Japfest at Castle Coombe has firmly cemented it’s place as Europe’s biggest celebration of Japanese car culture. Over 3,000 cars of all eras and marques packed the length and breadth of the sun-drenched Wiltshire race circuit, whilst hordes of spectators thronged the club stands or watched the action on track from the mental time attack and drift machines.Perhaps the most fascinating thing about Japfest is the sheer variety and diversity of cars on display. In fact, the show is a perfect illustration of how interest in Japanese cars has evolved from the rally-bred Subaru Imprezas, Mitsubishi Lancer Evolutions and Celica GT-Fours of the 1990s, through drift inspired s-bodies, high-revving Hondas and onto VIP-style luxury saloons. It’s hard to define or pigeonhole Japanese automotive trends, as they cover so many differing styles – from the outrageous to the curious. In fact, if there one thing that the car makers of Japan excel at, its producing a quirky car; and there’s nothing more quirky than the chunky but funky Toyota bB.Tuning is synonymous with the Japanese car scene, with many enthusiasts modifying their car to extract as much power as possible. The more intrepid owners at Japfest could test their mettle (and metal!) on the circuit, whilst others were happy to show off their hardware by popping the bonnet. The standard of cars on display was incredibly high. Quite often, the mechanicals under the bonnet were just as shiny as the bodywork.And another thing, never underestimate a small car. Some can pack an almighty punch! It’s hard to appreciate now, but during the 1970s, British roads were dominated by “traditional” home-grown cars; Japanese manufacturers had yet to make a real breakthrough. Therefore, a UK specification Colt Gallant GTO GSR is a very rare sight indeed. Mitsubishi didn’t export the car in large numbers and when they did, they chose not to use their own brand name. This beautiful 1975 model has a 2-litre engine, which originally produced around 100bhp in factory form.Likewise, it’s not often you see more than one Nissan Silvia S15 in the same place either, due to the relative scarcity of this import-only model. The members of the S15 owners club (S15OC.com) managed to conjure up almost 20 cars for their stand, which made this one of the biggest gathering of S15 Silvias outside of Japan. The trend for massive wings has shown no sign of abating anytime soon. It remains an opinion splitting modification which can make or break a car.The attraction of the AE86 Corolla never seems to wane. If anything, as the years pass, demand for this classic machine has increased, despite the availability of more modern and more plentiful rear wheel drive alternatives. The Corolla might not have the finesse or refinement of a 350Z, but the aging chassis still provides a unique back to basics driver experience.The incredible and enduring popularity of Japfest is an strong indication of how vibrant and flourishing the Japanese car scene is. A scene which continues to encompass a broad spectrum of vehicles from kei cars and bonkers vans, right through to bona fide motorsport monsters.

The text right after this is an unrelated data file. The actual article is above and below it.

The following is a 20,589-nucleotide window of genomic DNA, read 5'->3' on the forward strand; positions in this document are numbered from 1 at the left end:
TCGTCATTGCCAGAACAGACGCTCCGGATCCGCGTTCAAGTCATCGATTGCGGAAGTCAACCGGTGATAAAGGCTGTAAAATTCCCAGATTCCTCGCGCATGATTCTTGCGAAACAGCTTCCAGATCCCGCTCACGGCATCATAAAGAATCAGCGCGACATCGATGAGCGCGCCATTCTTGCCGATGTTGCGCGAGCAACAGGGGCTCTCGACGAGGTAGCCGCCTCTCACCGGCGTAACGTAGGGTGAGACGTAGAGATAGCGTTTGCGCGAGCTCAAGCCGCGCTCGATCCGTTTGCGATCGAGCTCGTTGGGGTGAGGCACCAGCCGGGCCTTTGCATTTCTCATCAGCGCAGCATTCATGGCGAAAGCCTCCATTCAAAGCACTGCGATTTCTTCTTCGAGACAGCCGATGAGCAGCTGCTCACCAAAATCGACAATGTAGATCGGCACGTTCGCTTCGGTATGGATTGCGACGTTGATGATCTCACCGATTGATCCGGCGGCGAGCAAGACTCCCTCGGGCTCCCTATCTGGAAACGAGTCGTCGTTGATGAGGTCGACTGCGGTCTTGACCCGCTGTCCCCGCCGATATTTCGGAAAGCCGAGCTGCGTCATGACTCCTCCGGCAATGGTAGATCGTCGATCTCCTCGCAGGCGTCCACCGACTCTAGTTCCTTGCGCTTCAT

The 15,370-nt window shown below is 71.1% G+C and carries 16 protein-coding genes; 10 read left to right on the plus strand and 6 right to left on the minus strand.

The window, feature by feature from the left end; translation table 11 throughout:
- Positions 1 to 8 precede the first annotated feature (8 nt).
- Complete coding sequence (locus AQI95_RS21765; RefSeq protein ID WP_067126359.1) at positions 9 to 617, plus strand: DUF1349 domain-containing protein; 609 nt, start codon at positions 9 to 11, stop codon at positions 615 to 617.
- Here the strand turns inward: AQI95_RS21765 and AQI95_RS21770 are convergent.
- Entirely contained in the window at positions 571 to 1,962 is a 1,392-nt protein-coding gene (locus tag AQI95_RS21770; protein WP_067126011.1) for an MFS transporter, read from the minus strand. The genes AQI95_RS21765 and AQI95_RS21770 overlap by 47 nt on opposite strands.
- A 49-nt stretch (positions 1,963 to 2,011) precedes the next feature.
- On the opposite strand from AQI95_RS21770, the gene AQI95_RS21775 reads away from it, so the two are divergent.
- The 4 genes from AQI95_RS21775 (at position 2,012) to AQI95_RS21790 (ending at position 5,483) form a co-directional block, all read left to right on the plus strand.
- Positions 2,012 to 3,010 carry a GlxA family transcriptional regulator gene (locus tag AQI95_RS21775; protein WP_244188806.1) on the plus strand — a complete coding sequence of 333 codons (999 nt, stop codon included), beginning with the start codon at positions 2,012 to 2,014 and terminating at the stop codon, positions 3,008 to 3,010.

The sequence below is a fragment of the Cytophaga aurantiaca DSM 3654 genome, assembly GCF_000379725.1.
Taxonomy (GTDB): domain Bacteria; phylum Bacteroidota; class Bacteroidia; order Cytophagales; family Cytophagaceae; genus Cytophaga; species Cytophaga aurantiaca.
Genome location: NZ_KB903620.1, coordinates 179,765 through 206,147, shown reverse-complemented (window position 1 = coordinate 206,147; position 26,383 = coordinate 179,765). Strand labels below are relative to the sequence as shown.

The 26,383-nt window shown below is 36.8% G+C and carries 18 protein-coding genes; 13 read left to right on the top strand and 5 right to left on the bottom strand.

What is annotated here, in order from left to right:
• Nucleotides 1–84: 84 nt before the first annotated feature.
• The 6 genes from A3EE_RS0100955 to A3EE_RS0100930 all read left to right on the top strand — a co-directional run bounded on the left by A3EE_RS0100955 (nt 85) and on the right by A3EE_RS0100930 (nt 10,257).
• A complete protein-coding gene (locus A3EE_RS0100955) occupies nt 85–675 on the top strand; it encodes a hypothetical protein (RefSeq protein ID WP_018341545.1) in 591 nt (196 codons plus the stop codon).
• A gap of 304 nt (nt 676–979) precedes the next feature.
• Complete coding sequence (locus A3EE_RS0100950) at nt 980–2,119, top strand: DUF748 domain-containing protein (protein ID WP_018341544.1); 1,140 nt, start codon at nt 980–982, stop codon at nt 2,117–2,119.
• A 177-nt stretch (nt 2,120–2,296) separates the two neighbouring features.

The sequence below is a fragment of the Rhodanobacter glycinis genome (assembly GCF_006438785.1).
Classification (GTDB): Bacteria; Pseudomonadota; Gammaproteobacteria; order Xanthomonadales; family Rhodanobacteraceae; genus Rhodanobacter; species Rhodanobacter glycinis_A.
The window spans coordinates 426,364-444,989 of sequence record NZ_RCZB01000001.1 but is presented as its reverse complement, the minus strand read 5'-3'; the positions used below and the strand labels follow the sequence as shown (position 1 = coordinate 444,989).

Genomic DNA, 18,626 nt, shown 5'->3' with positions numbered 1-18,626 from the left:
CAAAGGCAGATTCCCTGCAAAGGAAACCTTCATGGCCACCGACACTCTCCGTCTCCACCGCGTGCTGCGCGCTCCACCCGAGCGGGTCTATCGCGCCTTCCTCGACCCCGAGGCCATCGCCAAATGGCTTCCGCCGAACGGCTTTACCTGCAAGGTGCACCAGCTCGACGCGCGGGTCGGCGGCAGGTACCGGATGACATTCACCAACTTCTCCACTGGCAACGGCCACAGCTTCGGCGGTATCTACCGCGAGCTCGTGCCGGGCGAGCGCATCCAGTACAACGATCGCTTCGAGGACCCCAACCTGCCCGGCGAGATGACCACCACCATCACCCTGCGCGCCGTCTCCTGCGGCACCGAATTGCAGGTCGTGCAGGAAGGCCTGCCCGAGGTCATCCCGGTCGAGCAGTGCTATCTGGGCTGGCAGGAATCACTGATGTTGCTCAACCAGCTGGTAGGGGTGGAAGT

Many thanks to Billy Gapp from the S15oc for providing the photos. To see more pictures from Japfest, including Billy’s own Silvia, please check out the full gallery below: